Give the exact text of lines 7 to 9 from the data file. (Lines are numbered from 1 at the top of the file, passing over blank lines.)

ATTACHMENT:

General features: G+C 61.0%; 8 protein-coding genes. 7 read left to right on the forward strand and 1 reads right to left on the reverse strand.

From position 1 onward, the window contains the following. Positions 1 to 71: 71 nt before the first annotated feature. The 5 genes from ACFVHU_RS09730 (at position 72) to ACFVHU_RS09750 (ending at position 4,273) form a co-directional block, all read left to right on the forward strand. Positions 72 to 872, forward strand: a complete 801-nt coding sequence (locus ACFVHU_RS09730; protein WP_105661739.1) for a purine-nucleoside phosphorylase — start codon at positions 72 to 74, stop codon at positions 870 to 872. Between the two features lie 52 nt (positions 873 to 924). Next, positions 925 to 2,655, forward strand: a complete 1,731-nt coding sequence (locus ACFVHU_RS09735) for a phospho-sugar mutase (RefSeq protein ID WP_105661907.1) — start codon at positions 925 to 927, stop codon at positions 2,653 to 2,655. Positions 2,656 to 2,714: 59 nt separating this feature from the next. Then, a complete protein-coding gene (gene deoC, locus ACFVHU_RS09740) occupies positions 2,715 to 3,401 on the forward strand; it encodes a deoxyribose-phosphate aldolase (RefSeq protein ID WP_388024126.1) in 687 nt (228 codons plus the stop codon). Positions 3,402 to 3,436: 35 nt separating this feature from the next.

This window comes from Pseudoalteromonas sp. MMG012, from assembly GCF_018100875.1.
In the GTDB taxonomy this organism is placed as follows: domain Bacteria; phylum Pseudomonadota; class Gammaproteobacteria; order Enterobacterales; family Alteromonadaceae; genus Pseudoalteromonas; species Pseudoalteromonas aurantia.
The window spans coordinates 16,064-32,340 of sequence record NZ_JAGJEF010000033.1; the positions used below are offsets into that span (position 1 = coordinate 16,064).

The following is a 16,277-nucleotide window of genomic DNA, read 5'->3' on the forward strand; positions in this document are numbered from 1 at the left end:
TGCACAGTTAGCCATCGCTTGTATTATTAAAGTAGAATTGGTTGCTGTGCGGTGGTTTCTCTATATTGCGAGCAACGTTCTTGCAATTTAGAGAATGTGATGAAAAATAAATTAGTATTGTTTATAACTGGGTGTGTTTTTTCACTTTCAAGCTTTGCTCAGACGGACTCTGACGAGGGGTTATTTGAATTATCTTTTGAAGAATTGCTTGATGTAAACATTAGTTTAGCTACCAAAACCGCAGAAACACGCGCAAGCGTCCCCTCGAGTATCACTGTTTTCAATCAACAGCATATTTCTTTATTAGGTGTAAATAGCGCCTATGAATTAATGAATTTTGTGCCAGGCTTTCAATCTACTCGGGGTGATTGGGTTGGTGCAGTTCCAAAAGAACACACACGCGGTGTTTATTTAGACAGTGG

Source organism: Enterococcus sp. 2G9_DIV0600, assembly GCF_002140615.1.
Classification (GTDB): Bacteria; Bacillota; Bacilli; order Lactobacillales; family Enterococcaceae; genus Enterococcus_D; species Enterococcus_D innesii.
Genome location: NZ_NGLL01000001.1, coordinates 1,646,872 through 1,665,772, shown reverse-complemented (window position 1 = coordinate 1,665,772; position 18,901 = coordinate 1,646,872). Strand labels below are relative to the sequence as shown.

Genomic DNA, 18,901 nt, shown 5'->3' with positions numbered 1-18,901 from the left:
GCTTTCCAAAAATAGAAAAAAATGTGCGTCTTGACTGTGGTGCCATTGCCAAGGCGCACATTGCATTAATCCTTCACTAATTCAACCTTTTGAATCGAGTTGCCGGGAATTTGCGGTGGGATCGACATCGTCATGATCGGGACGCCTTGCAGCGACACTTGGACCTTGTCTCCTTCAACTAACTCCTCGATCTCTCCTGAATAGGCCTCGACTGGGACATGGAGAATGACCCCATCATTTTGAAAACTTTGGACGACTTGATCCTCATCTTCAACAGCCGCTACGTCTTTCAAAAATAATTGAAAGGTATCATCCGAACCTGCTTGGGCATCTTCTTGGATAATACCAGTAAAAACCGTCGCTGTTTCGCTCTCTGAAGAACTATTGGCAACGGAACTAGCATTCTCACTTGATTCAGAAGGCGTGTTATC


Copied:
TGCACAGTTAGCCATCGCTTGTATTATTAAAGTAGAATTGGTTGCTGTGCGGTGGTTTCTCTATATTGCGAGCAACGTTCTTGCAATTTAGAGAATGTGATGAAAAATAAATTAGTATTGTTTATAACTGGGTGTGTTTTTTCACTTTCAAGCTTTGCTCAGACGGACTCTGACGAGGGGTTATTTGAATTATCTTTTGAAGAATTGCTTGATGTAAACATTAGTTTAGCTACCAAAACCGCAGAAACACGCGCAAGCGTCCCCTCGAGTATCACTGTTTTCAATCAACAGCATATTTCTTTATTAGGTGTAAATAGCGCCTATGAATTAATGAATTTTGTGCCAGGCTTTCAATCTACTCGGGGTGATTGGGTTGGTGCAGTTCCAAAAGAACACACACGCGGTGTTTATTTAGACAGTGG

Source organism: Enterococcus sp. 2G9_DIV0600, assembly GCF_002140615.1.
Classification (GTDB): Bacteria; Bacillota; Bacilli; order Lactobacillales; family Enterococcaceae; genus Enterococcus_D; species Enterococcus_D innesii.